Homeward Bound

Homeward Bound

Girls’ J.R. White talks about his formative years in Santa Cruz

s with any artistically inclined town, the music venues in Santa Cruz are of a cyclical nature, spaces opening and closing, scenes and genres moving from one locale to another. But aside from its annual New Year’s Eve galas, the Cocoanut Grove—a local institution of 105 years—has stood outside it all, reveling in the quiet dignity of its big band and swing roots of the ’30s and ’40s.

That’s all about to change—and there couldn’t be a more appropriate act to usher in a new era for the venue than Girls, an indie rock band clearly harkening back to an older one. The duo, made up of singer/guitarist Christopher Owens and bassist Chet “J.R.” White, leans toward Buddy Holly sensibilities (if Buddy Holly used opiates as a creative catalyst), and will bring the time warp with it when it visits the venue on March 1.

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Gate Openers

Up-and-coming artists like Ryan Bingham are a great reason to show up early to the Santa Cruz American Music Festival

 

Gemini Sun, Pentecost, Shavuot—Enlightenment and Gladness

As the sun enters Gemini on Sunday, sign of speaking, communication, thinking, inter-relations, writing and understanding languages, the feast days of Pentecost & Shavuot (Catholic and Jewish festivals) occur. During Pentecost’s 50 days after Easter, tongues of fire appear above the heads of the disciples, providing them with the ability to understand all languages and all feelings hidden in the minds and hearts of humanity. It’s recorded that Pentecost began with a loud noise, which happened in an upper room (signifying the mind). The Christ (World Teacher) told his disciples (after his ascension) when encountering a man at a well carrying a water pot (signs for Age of Aquarius) to follow him to an upper room. There, the Holy Spirit (Ray 3 of Divine Intelligence) would overshadow them, expand their minds, give them courage and enable them to teach throughout the world, speaking all languages and thus able to minister to the true needs of a “seeking” humanity. Pentecost (50 days, pentagram, Ray 5, Venus, concrete and scientific knowledge, the Ray of Aquarius) sounds dramatic, impressive and scary: The loud noise, a thunderous rush of wind and then “tongues of fire” above the heads of each disciple (men and women). Fire has purpose. It purifies, disintegrates, purges, transforms and liberates (frees) us from the past. This was the Holy Spirit (Ray 3, love and wisdom) being received by the disciples, so they would teach in the world and inform humanity of the Messiah (Christ), who initiated the new age (Pisces) and gave humanity the new law (adding to the 10 Commandments of the Aries Age) to Love (Ray 2) one another. Note: Gemini is also Ray 2. Shavuot is the Jewish Festival of Gladness, the First Fruits Festival celebrating the giving of the 10 Commandments to Moses as the Aries Age was initiated. Thus, we have two developmental stages here, Jewish festival of the Old Testament. Pentecost of the New Testament. We have gladness, integrating both.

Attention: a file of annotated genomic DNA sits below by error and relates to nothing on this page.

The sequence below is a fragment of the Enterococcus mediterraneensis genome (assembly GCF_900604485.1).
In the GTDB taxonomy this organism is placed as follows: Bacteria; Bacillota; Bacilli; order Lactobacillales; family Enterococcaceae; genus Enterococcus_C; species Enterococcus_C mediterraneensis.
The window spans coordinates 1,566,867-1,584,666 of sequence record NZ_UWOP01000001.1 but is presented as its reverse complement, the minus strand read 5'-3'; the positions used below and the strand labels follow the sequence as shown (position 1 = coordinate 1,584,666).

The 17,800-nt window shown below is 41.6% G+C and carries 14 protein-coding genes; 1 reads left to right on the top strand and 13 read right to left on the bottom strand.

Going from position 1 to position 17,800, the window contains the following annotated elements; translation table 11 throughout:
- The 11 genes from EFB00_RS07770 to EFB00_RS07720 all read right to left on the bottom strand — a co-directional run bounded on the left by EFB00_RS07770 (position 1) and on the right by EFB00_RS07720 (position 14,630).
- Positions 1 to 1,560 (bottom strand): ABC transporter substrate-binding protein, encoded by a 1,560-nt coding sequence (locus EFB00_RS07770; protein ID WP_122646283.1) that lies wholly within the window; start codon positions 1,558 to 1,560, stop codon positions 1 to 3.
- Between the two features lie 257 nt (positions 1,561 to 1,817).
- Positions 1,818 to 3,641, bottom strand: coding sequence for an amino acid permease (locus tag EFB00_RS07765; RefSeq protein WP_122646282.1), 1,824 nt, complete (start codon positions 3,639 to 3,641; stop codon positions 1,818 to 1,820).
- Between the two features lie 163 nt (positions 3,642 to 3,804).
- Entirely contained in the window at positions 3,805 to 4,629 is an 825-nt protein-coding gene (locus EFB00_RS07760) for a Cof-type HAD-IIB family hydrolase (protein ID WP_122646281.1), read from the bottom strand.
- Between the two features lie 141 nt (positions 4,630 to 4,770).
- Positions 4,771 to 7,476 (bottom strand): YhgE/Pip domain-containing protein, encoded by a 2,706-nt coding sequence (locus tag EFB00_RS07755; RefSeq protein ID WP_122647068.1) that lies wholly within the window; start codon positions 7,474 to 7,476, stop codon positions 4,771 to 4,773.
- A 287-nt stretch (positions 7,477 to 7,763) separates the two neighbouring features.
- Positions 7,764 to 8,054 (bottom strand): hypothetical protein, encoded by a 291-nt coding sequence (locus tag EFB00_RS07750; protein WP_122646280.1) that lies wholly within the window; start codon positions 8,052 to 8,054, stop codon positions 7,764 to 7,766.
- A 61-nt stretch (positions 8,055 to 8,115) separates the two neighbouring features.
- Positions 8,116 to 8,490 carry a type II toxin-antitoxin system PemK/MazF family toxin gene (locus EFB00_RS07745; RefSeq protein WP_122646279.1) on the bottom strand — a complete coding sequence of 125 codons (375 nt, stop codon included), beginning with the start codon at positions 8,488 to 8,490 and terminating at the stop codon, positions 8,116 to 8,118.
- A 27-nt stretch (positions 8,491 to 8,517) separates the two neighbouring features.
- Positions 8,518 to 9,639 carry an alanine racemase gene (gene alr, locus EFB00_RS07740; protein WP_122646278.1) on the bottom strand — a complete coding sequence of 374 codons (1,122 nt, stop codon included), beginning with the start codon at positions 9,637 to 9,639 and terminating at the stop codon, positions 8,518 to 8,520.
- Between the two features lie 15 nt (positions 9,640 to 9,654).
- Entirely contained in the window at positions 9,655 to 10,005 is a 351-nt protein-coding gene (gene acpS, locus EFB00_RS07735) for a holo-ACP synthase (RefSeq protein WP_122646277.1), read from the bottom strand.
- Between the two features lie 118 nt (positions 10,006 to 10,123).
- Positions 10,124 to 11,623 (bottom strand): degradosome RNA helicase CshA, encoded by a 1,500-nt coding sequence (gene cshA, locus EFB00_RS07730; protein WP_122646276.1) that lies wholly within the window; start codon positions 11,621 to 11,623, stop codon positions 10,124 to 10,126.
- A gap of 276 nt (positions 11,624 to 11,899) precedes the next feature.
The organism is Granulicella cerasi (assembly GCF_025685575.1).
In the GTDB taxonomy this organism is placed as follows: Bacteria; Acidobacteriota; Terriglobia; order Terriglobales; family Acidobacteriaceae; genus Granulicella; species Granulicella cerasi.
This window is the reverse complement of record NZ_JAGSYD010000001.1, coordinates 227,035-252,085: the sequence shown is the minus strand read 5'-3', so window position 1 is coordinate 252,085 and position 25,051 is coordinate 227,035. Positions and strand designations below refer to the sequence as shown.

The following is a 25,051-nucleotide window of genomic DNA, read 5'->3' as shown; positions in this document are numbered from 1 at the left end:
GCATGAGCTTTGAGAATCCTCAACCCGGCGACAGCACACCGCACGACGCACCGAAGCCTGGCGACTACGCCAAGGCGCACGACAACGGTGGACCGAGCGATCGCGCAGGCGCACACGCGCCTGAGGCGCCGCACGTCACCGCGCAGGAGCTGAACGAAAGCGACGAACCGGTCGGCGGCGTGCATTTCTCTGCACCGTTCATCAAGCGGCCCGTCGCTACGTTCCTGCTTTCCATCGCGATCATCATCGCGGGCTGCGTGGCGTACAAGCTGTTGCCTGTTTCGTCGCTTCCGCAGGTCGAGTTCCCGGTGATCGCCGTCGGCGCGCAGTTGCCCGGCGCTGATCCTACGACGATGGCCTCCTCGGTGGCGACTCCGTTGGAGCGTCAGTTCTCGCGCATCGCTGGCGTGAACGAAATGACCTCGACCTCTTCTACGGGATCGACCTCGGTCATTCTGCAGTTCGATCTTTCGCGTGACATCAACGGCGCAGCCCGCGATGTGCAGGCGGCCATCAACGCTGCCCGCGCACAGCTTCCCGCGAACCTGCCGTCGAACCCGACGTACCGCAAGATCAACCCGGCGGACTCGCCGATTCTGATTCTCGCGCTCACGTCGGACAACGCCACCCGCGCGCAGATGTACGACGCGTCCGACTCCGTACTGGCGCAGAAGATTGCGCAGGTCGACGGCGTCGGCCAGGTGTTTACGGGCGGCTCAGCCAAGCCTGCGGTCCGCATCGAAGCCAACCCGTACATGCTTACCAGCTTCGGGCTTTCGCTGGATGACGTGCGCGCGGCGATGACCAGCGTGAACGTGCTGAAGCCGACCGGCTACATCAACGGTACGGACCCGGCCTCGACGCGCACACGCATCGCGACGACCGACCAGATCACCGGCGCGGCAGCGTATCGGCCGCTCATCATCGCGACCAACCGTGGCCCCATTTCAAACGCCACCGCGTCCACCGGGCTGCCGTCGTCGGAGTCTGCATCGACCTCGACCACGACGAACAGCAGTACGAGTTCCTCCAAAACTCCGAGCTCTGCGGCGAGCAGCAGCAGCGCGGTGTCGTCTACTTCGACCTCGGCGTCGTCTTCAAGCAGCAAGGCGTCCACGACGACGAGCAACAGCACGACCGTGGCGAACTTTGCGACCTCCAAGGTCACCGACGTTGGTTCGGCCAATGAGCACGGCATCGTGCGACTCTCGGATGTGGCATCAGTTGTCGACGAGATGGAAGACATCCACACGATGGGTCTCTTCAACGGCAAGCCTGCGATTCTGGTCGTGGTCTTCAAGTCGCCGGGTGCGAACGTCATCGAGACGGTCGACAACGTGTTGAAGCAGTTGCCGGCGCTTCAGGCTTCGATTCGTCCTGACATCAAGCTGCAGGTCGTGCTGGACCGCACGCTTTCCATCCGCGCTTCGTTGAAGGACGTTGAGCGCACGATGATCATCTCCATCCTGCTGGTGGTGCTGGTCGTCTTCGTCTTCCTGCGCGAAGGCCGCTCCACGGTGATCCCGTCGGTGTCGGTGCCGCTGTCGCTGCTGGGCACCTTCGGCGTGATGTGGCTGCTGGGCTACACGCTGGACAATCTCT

The New Tech Nexus

Community leaders in science and technology unite to form web-based networking program

 

Off Her Meds

Kristin Wiig runs wild—and transcends her sketch comedy roots—as a truly strange character ‘Welcome to Me’
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Flats Bistro

Pizza with an artisan twist comes to Aptos Beach

 

What’s your take on Santa Cruz locals?

Santa Cruz locals are really friendly once you know them. I think a lot of them have a hard time leaving, and I would too. Ryan Carle, Santa Cruz, Biologist

 

Soquel Vineyards

If Soquel Vineyards partners Peter and Paul Bargetto and Jon Morgan were walking down the street wearing their winning wine competition medals, you’d hear them coming from a mile away. This year was particularly rewarding for the Bargettos and Morgan—they won two Double Gold Medals and five Gold Medals at January’s San Francisco Chronicle Wine Competition.

 

Enlightened Flavors

Squash & Blossom’s artisanal alternative-flour delights, beet kvass from Cafe Ivéta, and the Santa Cruz Baroque Festival